It wasn’t until college that they’d created a fluid system and were making enough money to not have to be quite so stringent. Throughout his high school years, Lundy didn’t hold a job since he had no driver’s license.

“I didn’t get my license until halfway through junior year of college, last year, because we never had the money to put me on the insurance and you have to have the insurance to get the license,” Lundy said.

Coming from the small community of Mount Pleasant to the significantly larger city of Asheville was part of the allure for Lundy when he chose to attend UNCA.

“I hadn’t paid much mind to college and I was getting scared because it was time to start paying attention to college,” Lundy said.

Barton was the first person to mention the subject of college to Lundy. She told him about a school called UNCA in a larger city, located up in the mountains of Western North Carolina.

“I was like ‘oh that’s cool’ because I’d never been to the mountains. I didn’t go lots of places,” Lundy said. “I was the poverty class, I didn’t go places very frequently.”

A few months later, on a whim, Lundy toured the campus and loved it. He experienced a larger city for the first time, eating at local restaurants and getting a feel for the area. The small size of the school in combination with the city life sealed the deal for Lundy and he made the decision to attend UNCA that spring. After living in Mount Pleasant where the main town was a 20 minute drive, Asheville provided a new and welcome change for Lundy.

“It was fun,” Lundy said. “When I first got here, I would just get on the bus and go downtown and go do stuff.”

Lundy speaks eloquently without the common ‘ums’ and ‘likes’ thrown around by many of his peers. He frequently chooses expressive words to articulate a point. The word “daunting” is a frequent term of his vocabulary.

The summer before college was tough on Lundy. There was considerable tension between himself and his mother as he wanted to spend time with friends and she wanted him close by as he would soon be moving out.

“I recognized that once you graduate high school, every interaction you have from that point on with those people is a decision,” Lundy said. “When I first got here, I was very to myself. I was on my phone a lot talking to those people.”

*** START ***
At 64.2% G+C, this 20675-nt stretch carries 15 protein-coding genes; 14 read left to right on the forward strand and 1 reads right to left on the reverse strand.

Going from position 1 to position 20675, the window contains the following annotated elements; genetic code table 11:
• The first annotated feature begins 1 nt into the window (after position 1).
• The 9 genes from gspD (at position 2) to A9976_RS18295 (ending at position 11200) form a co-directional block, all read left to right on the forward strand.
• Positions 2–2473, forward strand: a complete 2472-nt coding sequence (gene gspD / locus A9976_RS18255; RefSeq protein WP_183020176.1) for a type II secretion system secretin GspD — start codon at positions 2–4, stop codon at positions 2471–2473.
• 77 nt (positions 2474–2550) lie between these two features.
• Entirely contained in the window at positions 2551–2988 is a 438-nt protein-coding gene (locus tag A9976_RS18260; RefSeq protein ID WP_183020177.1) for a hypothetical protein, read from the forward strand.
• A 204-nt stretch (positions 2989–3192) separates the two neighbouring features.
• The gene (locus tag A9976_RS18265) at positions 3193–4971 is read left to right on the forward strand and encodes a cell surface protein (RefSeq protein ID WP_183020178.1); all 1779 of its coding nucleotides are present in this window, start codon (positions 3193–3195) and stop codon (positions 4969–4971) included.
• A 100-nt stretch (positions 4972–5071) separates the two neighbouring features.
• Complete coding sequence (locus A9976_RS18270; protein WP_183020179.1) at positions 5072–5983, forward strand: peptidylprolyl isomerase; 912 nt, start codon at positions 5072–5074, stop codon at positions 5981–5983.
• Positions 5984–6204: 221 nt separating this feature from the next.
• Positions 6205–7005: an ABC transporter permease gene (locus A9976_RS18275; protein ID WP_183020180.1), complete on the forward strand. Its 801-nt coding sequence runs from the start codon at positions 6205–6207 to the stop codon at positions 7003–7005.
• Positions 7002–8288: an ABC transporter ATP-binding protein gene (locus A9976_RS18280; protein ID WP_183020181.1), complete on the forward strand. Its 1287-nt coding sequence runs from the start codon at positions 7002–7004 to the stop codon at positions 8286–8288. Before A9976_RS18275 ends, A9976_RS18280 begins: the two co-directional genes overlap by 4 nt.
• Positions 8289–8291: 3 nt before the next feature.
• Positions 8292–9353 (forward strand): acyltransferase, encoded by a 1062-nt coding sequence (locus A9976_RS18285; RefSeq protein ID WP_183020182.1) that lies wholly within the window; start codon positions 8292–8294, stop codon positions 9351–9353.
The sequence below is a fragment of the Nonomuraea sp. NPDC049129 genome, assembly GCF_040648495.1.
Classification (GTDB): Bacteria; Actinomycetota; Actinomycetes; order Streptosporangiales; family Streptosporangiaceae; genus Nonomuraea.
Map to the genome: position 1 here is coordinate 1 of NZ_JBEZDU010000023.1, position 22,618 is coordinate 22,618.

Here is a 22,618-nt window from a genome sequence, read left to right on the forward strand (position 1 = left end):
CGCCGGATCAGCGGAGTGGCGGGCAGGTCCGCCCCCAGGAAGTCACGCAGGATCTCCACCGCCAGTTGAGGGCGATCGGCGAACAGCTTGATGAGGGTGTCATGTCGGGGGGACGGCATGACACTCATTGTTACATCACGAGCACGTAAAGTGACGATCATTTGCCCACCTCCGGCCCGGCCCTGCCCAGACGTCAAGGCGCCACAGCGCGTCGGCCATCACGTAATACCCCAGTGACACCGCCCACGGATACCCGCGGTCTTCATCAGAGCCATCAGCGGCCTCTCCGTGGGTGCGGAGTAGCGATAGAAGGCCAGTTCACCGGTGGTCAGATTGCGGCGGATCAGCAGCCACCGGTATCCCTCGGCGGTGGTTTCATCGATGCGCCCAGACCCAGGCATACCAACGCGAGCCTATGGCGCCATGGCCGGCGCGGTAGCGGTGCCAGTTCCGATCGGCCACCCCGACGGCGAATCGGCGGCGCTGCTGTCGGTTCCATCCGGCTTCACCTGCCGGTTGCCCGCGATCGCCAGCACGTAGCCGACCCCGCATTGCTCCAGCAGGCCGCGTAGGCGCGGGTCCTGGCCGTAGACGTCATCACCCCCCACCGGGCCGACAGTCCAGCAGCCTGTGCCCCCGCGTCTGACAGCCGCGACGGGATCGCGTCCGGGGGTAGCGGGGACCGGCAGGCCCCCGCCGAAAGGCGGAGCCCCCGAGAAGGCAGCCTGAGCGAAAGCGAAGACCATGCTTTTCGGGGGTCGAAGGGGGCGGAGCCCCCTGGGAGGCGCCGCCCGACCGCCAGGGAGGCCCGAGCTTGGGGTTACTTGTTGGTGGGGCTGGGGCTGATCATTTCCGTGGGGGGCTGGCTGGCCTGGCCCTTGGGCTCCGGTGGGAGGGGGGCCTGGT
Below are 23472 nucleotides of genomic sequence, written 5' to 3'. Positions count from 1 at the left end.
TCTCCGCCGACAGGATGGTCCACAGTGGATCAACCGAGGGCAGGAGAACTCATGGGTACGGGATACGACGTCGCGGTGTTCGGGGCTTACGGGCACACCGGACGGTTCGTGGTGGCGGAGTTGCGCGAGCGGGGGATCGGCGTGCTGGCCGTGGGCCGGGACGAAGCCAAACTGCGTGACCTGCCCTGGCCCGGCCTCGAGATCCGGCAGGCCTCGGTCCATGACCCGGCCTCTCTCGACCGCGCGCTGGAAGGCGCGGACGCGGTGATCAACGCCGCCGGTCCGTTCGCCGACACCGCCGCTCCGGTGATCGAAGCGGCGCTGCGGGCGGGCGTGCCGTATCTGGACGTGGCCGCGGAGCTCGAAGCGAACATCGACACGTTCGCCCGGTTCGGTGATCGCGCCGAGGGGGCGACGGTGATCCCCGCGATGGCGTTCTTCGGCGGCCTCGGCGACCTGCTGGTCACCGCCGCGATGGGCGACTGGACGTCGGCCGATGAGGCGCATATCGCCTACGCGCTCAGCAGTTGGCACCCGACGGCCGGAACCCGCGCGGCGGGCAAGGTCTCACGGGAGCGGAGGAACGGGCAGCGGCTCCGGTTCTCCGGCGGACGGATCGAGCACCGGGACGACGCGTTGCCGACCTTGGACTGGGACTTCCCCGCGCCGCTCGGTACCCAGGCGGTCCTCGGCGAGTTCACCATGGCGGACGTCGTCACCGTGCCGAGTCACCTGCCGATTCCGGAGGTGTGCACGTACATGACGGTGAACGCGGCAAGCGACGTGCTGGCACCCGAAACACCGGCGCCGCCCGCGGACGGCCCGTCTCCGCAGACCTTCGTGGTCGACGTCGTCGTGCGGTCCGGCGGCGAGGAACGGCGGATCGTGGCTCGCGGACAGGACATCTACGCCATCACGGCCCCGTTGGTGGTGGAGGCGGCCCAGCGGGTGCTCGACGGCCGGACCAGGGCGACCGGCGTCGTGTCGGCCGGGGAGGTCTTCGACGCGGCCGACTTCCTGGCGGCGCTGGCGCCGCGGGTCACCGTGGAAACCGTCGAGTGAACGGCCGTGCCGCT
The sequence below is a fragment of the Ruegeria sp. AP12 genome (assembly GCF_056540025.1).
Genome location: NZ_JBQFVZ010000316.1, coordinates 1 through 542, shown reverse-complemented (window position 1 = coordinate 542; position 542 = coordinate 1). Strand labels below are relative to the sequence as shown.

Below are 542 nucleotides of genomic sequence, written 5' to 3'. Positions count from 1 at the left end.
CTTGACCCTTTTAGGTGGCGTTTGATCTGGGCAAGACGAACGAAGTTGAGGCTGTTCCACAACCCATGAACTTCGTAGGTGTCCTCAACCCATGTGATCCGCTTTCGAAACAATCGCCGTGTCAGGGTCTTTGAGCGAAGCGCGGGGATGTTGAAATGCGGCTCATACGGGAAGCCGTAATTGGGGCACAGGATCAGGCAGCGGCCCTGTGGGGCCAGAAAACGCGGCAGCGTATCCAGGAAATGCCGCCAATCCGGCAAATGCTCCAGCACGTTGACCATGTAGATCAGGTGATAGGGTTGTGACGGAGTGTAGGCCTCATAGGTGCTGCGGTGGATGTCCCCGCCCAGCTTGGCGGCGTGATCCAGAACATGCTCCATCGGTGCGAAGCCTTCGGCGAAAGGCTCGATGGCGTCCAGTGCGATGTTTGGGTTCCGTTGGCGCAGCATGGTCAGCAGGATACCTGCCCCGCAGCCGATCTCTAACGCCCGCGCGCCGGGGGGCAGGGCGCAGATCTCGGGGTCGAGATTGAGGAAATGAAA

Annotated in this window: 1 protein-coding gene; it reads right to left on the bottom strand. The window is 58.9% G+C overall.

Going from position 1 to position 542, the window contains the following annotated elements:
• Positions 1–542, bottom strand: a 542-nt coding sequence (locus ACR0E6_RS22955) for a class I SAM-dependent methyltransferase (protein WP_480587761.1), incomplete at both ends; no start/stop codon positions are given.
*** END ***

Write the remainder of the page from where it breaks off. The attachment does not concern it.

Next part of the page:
Although Lundy still spends much of his time talking to his friends from home, he appreciates the network of friends he’s made in college.

“It was slow,” Lundy said. “First year, I didn’t make any of those close friendships. I had some people I talked to, some of them soured, some of them just drifted off. Sophomore year I made a lot more of those friends.”

Freshman year posed additional challenges to Lundy as his parents decided to separate, just days before he returned to college. His parents’ separation placed excessive stress on Lundy and during the first week of class, his appendix failed and he was hospitalized.

“It was just not good for anyone involved,” Lundy said. “It was always a fight and a free-for-all to accomplish simple things that should not have to be fights and free-for-alls. By the end of that summer we arranged for my dad to move out.” As a creative writing major, Lundy said he’ll take whatever job that pays decently. As a member of the English department, he said he’s definitely not in the program for the money.

“The professors do nothing but joke about the fact that we’re all going to be starving artists and going broke, and they’re not exactly wrong,” Lundy laughed.

With no interest in teaching the skills he’s learned, Lundy would instead prefer to be an editor, utilizing his degree to assist others with writing. This selfless quality is something Barton said she greatly admires in her friend.

“He’s a friendly person, but having known him for so long, he’s always there for you,” Barton said. “He will not hesitate at the drop of a ball if you’re going through something, to be there for you.”

Lundy also maintains a relationship with Villar even after graduating high school, staying in touch with both him and his wife.

“He’s definitely about as rural as you’re going to find,” Villar said. “It was clear from the beginning that he had a hell of a lot more to offer than being some small town, do-nothing. We worked hard to get him into college and I’m glad that he’s thriving. His talents and his intelligence would’ve been wasted here.”